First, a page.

Bostonians who take to the streets to enjoy the summer weather can do so from a new vantage point: the middle of the road. The city’s Boston Open Streets summer pilot program kicked off July 10 in Jamaica Plain and saw thousands of participants. From 9 a.m. to 3 p.m., Center Street was closed to vehicles, allowing pedestrians, cyclists and rollerbladers to flood the area.

While programs like Open Newbury Street have been around for several years, car-free initiatives in Jamaica Plain, Roxbury and Dorchester aim to increase access to city-sponsored events for communities of color.

“If we can do it in Back Bay and Newbury Street, why can’t we do it in every other neighborhood?” said Shana Bryant, lead event organizer. “We all deserve to have these opportunities to play outside, be outside and enjoy our streets.”

Attendees showed enthusiasm after the first event in Jamaica Plain, Bryant said, and requested Open Streets events each month or weekend.

“I would like the city to figure out how to share the wealth more regularly and do it in other neighborhoods,” she added.

Boston Mayor Michelle Wu spoke to reporters, including the Globe, at the Open Streets festival in Center, and said, “We want to make sure everyone has a chance to experience our streets as spaces for people and places where families can have fun and take care.” She also tweeted photos from the event, writing, “When the streets are for people, people come out!”

Three more Open Streets events remain for 2022, inviting attendees of all ages, backgrounds, and mobility levels to explore what each neighborhood has to offer. Bryant shared details on the upcoming lineup, but additional and final information on each event will be available at openstreetsboston.org.

A little girl drove down Center Street in the only type of car allowed during the Boston Open Streets event in Jamaica Plain.Jessica Rinaldi/Globe Staff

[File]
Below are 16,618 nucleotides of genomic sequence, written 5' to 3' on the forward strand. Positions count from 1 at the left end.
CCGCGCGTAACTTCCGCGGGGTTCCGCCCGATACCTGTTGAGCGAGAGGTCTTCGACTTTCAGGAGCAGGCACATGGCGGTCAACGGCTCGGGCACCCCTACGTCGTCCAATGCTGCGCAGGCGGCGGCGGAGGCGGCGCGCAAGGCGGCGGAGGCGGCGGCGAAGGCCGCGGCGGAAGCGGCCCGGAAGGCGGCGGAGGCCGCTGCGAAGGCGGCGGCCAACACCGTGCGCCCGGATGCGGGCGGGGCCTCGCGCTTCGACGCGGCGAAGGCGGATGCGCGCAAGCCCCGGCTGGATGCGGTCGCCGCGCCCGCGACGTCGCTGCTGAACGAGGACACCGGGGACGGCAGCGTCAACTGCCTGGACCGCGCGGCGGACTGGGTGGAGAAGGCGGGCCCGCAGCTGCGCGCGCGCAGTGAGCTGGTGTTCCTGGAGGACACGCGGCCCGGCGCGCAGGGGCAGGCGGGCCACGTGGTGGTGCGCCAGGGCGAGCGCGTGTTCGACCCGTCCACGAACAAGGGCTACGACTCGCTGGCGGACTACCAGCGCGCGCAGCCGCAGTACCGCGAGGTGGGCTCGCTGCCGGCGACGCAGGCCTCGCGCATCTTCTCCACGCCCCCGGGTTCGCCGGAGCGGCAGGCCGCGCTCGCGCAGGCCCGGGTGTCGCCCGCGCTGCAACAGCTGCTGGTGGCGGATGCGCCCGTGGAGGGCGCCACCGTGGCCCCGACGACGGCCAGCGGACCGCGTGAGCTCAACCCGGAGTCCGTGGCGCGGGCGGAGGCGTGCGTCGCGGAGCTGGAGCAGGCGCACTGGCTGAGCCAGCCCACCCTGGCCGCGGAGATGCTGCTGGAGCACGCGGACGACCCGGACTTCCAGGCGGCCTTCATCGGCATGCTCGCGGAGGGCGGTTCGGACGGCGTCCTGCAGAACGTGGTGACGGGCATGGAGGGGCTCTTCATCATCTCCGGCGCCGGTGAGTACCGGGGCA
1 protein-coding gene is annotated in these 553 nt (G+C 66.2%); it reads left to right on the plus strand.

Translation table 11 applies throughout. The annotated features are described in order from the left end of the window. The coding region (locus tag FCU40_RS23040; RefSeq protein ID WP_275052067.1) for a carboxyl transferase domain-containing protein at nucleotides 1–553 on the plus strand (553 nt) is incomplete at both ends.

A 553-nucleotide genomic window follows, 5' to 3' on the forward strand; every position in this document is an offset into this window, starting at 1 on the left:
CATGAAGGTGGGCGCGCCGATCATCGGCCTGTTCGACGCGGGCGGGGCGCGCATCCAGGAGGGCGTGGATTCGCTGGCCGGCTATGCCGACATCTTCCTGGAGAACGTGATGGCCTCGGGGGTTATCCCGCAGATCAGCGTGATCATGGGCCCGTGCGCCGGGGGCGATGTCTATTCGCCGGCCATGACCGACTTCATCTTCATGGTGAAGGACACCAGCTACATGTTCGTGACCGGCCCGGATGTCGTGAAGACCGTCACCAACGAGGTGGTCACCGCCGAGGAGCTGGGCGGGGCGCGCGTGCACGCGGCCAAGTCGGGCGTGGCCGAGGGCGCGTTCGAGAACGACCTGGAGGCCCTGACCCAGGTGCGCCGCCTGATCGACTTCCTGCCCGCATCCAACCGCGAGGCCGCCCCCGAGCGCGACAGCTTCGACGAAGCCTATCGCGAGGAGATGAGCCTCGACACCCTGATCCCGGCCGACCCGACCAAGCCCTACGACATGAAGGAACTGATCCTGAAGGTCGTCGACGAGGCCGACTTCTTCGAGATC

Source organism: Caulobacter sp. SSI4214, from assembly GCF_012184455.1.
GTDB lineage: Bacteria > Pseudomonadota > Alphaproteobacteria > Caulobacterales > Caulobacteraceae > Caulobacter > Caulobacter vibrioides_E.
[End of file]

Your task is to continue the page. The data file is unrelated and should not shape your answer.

Roxbury: Blue Hill Avenue

August 6, 9 a.m. to 3 p.m., between Warren and Dudley streets

The second installment of Open Streets offers something for everyone along a 1.2 mile route. Bryant said this event will focus on celebrating Boston’s many cultures and communities. Businesses along the route will be invited to open their doors to join in the festivities, and local artists, artisans and entrepreneurs from other parts of Boston will be invited to set up stalls and booths along the street. A wide variety of food trucks will be in attendance, along with live performers and resource tables from the City of Boston and area nonprofits offering support and advice on topics such as community health, environmental advocacy, job search and physical fitness. Unique to the Blue Hill Avenue event, there will be a roller skating rink for attendees to enjoy. (A limited number of skates will be available for rent, but attendees are encouraged to bring their own.) Nearby, various fitness classes and activities will be available, including zumba and dance lessons, and a designated entertainment will be devoted to children’s activities.

Dorchester: Dorchester Avenue

September 24, 9am-3pm, between Freeport Street and Gallivan Boulevard

Bryant’s team is working with the Little Saigon Cultural District, as well as local restaurants, shops and community leaders, to transform Fields Corner into a major hub along the 2-mile route. As with previous events, there will be booths run by local businesses, food trucks and live music. The route will also feature several entertainment options, including children’s activity areas, fitness classes, and resource tables that will provide information on city services and opportunities to get involved with the community. According to Bryant, organizers hope the event will resemble a carnival.

Back Bay: Newbury Street

Date TBA, between Berkeley Street and Massachusetts Avenue.

Established in 2016, Boston’s original Open Streets site will return, welcoming visitors to a 0.8-mile stretch through Back Bay. As in the past, attendees can expect to encounter an array of vendors selling clothing, jewelry, art, and homewares. Local restaurants are also open for people to grab a bite to eat while walking, skating or rolling during the festival. The dates for Open Newbury Street have yet to be announced.


Maya Homan can be reached at [email protected] Follow her on Twitter @MayaHoman.